The seating at the island is custom, Canadian made furniture. I like working with the same / similar undertone to the hardwood and going warmer (if the floor is light) for the stain on furniture. Because these clients have two young kids, I recommended staying away from swivel stools or pieces that have arms on them. As someone with a 7 year old, I can speak from experience when I say even with arms on chairs kids will find a way to fall off the chair. And when they swivel...well, you're just asking for further problems. We also used a beautiful, breathable vinyl fabric that is completely wipeable.

Professional Tips: The island is 130" x 55". The distance from the end of the island to the hutch is 54". The pendants (approx. 12" diameter) are 36" above the countertop. Ceiling height is 10 feet.

The hutch display wall is quite large and allowed for all three finishes to be used as well as blend some of the traditional elements from the island against the more modern details of the fridge and freezer. The painted off-white portion is more simplistic and clean lined which allowed for the display cabinet portion to showcase some of the more traditional finishes such as the blueish green painted base cabinets, the brass hardware, warm stained wood as well as the burnished brass mesh inserts on the flanking display doors. This wall is truly something special. It's size and design allowed us to balance all three colours and door profiles as well as pull together both transitional and modern design elements in perfect harmony. We receive so many compliments on this section of the Glenwood kitchen.

The other very exciting thing about this kitchen was the two rooms off of it, on either side of the range wall. I LOVE the easy access to the mudroom and pantry space, and most importantly how we concealed them with the frosted glass pocket doors.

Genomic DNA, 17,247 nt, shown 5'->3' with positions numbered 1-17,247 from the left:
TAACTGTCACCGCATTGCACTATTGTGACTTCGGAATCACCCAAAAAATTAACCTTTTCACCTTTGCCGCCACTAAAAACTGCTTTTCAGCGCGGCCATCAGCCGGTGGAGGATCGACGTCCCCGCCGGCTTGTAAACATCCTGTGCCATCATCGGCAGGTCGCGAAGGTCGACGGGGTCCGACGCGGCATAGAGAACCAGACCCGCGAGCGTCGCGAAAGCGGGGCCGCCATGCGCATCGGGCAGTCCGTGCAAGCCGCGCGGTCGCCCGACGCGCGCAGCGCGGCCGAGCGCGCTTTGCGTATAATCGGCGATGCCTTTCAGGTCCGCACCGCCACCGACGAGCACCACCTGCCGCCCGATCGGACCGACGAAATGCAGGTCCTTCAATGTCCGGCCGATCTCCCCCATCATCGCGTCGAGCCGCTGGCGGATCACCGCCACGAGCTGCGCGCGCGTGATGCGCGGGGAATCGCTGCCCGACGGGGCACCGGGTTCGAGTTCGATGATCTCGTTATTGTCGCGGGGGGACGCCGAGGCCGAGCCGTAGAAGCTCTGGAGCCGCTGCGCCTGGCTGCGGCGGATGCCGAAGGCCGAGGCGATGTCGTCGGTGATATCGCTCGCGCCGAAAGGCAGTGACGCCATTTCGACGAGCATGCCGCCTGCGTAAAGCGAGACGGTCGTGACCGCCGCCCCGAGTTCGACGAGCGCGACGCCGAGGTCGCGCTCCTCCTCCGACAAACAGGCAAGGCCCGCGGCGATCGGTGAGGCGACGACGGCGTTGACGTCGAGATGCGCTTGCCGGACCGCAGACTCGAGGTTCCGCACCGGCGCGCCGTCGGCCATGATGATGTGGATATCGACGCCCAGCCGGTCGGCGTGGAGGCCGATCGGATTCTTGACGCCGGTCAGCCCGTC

Teamwork makes the dreamwork! This was a space that Lily started to work through and asked me to take over. This happens! Creative blocks and fatigue is common, and plenty of times we need second sets of eyes and fresh ideas. Working with a designer who has a team to do this with is certainly of benefit.

The pantry is almost 8 feet x 8 feet and we needed to incorporate a secondary sink and dishwasher, as well as the microwave drawer, general pantry storage, etc.

We first started out with 2 walls of tall, concealed cabinetry and the 3rd wall (shown in the image below) held the utilities and appliances with decorative shelves for display and easy access to dishware.

Within the process, the clients determined they would be okay with open shelving for their everyday pantry goods and some closed storage was ideal for hidden components and a broom cupboard (ie. Swiffer mop, Dyson vacuum, whatever your needs are). We used the wall opposite the sink for these open shelves as it is the most concealed from kitchen sight lines. In addition, if there ever was a mess to hide, beautiful pocket doors easily conceal the mess.